Lisa said...

That is great!

Anna Theurer said...

Way to go, Sammi! She is a picture of politeness--"It's nice to meet you!".

Becky said...

Love this post because so get what you are talking about. Yeah for Sammi. I like your words...the top huggers list. We have to prompt Kristen everytime we go to church to shake hands, no hugs. At school, the teacher also help us with the no hug policy. Boundaries...so hard to teach especially to a child who just sees so much good in this world and wants to share her love with everyone...

Rochelle said...

LOVE this post! Way to go Sammi. So thrilled you have a staff person who gets it and is helping with that skill.

teal915 said...

That's great. I remember you saying you had been working on that. Do you think it would have helped to start working on it earlier? Should,I,start encouraging high fives and fist bumps instead of hugs now? Kamdyn likes to do those anyway, but she also reaches out to give people, complete strangers a hug. Most people don't know what she's trying to do, and I don't tell them.

Wren said...

Way to go Sammi! Teaching boundaries is one of the most difficult things parents go through.

The Holt's said...

Yay Sammi!! This put a huge smile on my face. Although Izzy is only a year, she likes to make sure that everyone is paying attention to her. I wonder if she will be a hugger.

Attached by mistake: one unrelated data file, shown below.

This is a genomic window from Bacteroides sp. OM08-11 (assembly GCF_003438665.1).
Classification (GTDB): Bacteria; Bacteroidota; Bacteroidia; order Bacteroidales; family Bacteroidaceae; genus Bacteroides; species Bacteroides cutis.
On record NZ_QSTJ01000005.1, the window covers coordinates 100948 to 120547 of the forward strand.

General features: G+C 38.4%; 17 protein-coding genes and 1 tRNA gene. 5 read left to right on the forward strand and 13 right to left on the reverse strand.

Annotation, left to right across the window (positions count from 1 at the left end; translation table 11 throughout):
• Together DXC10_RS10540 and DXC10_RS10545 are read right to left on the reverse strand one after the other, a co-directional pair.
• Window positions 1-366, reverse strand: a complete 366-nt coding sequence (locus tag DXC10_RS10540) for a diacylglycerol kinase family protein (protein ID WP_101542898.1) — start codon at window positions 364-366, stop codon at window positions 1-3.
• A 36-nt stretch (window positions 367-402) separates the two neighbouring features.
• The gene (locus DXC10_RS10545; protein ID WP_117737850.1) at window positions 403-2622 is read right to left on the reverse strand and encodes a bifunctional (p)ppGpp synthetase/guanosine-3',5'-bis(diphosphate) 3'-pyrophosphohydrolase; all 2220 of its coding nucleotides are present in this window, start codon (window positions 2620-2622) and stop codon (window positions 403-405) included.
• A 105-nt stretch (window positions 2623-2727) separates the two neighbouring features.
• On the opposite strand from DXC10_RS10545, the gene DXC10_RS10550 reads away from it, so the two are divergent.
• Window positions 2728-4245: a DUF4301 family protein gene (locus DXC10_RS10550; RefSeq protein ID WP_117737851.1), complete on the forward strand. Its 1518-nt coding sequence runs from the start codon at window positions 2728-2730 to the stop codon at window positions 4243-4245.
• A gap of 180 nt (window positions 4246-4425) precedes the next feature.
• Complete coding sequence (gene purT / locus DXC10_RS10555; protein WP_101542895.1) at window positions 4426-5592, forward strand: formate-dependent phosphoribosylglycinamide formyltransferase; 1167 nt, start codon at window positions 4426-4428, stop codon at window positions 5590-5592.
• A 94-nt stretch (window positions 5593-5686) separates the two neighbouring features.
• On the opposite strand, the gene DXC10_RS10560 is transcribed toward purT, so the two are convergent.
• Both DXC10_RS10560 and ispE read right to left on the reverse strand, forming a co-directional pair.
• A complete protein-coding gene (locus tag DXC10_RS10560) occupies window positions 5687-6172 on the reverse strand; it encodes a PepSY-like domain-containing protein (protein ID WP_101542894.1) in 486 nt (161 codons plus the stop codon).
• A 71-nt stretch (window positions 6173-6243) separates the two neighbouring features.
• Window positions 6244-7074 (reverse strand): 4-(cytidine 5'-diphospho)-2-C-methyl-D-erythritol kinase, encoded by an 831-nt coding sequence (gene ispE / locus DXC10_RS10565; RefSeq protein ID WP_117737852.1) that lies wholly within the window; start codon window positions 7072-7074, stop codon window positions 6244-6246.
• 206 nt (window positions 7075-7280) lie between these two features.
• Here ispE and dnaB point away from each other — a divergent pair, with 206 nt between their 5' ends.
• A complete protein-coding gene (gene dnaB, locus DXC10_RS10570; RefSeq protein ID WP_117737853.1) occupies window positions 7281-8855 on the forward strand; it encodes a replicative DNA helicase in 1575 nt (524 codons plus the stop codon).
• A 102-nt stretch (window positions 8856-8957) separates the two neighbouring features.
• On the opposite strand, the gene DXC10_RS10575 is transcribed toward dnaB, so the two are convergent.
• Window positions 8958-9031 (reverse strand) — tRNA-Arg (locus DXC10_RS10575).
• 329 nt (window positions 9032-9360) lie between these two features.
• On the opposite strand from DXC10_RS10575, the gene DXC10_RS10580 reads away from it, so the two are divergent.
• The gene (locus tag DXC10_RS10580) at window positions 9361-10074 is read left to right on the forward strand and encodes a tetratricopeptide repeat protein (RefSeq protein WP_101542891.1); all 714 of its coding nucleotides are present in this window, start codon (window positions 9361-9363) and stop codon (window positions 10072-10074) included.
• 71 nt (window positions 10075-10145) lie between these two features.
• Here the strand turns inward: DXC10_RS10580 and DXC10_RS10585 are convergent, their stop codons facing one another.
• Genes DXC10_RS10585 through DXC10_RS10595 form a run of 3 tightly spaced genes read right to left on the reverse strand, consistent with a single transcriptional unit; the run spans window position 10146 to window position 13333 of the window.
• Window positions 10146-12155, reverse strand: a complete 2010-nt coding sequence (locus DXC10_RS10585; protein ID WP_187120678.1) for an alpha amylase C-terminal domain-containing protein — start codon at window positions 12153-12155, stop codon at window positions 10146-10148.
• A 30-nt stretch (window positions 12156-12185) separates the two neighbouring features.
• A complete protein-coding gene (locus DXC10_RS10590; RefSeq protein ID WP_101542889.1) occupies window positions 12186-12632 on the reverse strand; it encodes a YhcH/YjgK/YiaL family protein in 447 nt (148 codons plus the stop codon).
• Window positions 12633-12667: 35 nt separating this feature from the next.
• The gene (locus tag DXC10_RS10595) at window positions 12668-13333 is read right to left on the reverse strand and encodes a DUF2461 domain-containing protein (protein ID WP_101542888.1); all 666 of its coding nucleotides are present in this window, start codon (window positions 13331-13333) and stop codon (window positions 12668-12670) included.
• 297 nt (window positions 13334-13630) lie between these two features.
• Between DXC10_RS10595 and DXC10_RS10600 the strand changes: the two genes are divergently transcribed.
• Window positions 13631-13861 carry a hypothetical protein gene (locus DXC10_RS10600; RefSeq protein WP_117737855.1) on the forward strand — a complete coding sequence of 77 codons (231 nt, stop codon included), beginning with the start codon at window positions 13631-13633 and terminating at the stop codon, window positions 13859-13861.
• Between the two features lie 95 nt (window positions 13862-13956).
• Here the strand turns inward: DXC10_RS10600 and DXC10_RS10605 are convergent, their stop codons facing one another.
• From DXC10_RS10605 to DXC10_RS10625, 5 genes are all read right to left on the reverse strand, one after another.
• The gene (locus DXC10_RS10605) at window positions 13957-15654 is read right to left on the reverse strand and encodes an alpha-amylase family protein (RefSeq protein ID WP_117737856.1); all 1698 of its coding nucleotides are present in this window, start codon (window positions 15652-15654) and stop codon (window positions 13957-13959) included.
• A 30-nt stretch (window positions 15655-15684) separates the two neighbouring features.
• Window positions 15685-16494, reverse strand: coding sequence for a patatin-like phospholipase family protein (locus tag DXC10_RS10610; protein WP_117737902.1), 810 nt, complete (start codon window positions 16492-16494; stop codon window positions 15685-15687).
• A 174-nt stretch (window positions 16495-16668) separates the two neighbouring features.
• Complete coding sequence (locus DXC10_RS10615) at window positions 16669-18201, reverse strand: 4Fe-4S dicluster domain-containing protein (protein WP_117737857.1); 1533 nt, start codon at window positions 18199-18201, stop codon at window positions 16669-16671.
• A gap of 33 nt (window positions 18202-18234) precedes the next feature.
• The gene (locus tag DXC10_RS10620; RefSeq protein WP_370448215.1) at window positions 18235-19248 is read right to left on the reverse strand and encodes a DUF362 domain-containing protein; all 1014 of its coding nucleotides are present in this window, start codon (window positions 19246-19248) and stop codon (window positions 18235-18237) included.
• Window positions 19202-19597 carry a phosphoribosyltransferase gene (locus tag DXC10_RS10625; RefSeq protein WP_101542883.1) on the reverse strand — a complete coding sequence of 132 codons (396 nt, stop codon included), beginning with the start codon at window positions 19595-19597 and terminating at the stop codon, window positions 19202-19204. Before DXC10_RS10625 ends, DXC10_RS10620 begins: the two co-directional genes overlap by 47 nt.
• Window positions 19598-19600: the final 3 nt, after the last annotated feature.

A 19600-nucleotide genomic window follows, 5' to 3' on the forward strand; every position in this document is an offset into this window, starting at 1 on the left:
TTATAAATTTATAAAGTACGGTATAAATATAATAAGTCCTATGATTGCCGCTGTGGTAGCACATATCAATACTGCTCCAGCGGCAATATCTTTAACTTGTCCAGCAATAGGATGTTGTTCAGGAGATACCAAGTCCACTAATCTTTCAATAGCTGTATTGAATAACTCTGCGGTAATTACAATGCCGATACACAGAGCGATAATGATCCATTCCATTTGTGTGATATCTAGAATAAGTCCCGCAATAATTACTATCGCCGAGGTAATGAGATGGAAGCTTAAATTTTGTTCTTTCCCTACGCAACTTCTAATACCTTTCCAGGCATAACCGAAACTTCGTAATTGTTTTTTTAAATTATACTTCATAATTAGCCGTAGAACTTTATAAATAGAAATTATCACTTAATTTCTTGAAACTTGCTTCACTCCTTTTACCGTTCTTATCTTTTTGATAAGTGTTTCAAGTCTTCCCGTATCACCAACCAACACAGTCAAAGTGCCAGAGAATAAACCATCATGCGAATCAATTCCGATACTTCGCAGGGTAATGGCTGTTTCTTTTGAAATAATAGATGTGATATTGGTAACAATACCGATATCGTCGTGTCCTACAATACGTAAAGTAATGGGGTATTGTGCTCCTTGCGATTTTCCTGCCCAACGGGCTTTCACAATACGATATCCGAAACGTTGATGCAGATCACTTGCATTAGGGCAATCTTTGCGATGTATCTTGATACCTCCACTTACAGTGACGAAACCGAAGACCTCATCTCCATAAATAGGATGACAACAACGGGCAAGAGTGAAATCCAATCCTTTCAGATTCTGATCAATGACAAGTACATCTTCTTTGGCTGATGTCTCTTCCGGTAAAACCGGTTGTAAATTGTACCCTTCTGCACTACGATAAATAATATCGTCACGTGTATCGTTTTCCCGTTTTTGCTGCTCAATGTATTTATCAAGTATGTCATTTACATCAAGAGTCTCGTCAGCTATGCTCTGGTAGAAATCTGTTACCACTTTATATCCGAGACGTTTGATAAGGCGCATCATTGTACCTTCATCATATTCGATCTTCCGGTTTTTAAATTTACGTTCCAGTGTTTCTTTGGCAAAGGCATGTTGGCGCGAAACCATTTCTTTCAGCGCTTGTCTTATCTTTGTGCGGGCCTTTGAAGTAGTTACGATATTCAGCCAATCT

Becca said...

Good question, Tricia - "Do you think it would have helped to start working on it earlier?" I am not sure. Maybe. But it's so hard for *us* to do that, since babies and small children are just so darn huggable! But most children outgrow it pretty quickly, but ours seem to hang on to it so much longer, and it's so much harder to "un-teach" it. Explaining *why* they can't do something that's gotten them such a positive reaction for so long is really, really hard. So, with thinking on it a bit further, yes, it may be a better idea to start sooner than later.

Anonymous said...

Way to go, Sammie! I'm picturing a bright future for you in every way.

Jenny said...

I always found this hard to do...With my Nephew who has Aspergers we had to teach him boundaries because he always wanted to climb all over and hug and kiss everyone...At first I thought we were being mean by telling him not to be so affectionate, that it was cruel to change his beautiful spirit that happened to be so loving and free...BUT...The older he got the more I began to realize that teaching him boundaries was very important...Teaching him about others personal space was important too...It was hard, but I am glad we did it.

Sounds like you guys did an awesome job with Sammi :)

Anna said...

What a great post. When we arrived home with Grace two years ago she was indiscriminate with affection and it was hard for me. Our relationship was so new that I took it personally. Cocooning and bonding has been good for all of us. It's hard that now people want hugs and she screams or roars "NO!" I remember being reprimanded by others that kids with DS were Ike that , were so loving and hugged everyone, but it didn't change the Fact that as her mother I felt we needed to set boundaries. Thank you for addressing this. Hugs. ( ha ha!)

Meriah said...

Super, super awesome!
YAY!!!!!

Renee said...

That's awesome! I'm finding it hard to teach my kids manners and I would be thrilled with handshakes and "nice to meet you."

Our new next door neighbor is 10 and he greeted Wesley with a handshake. When I said "I am Renee.". The new boy said, "hi Mrs. Renee". I was so impressed!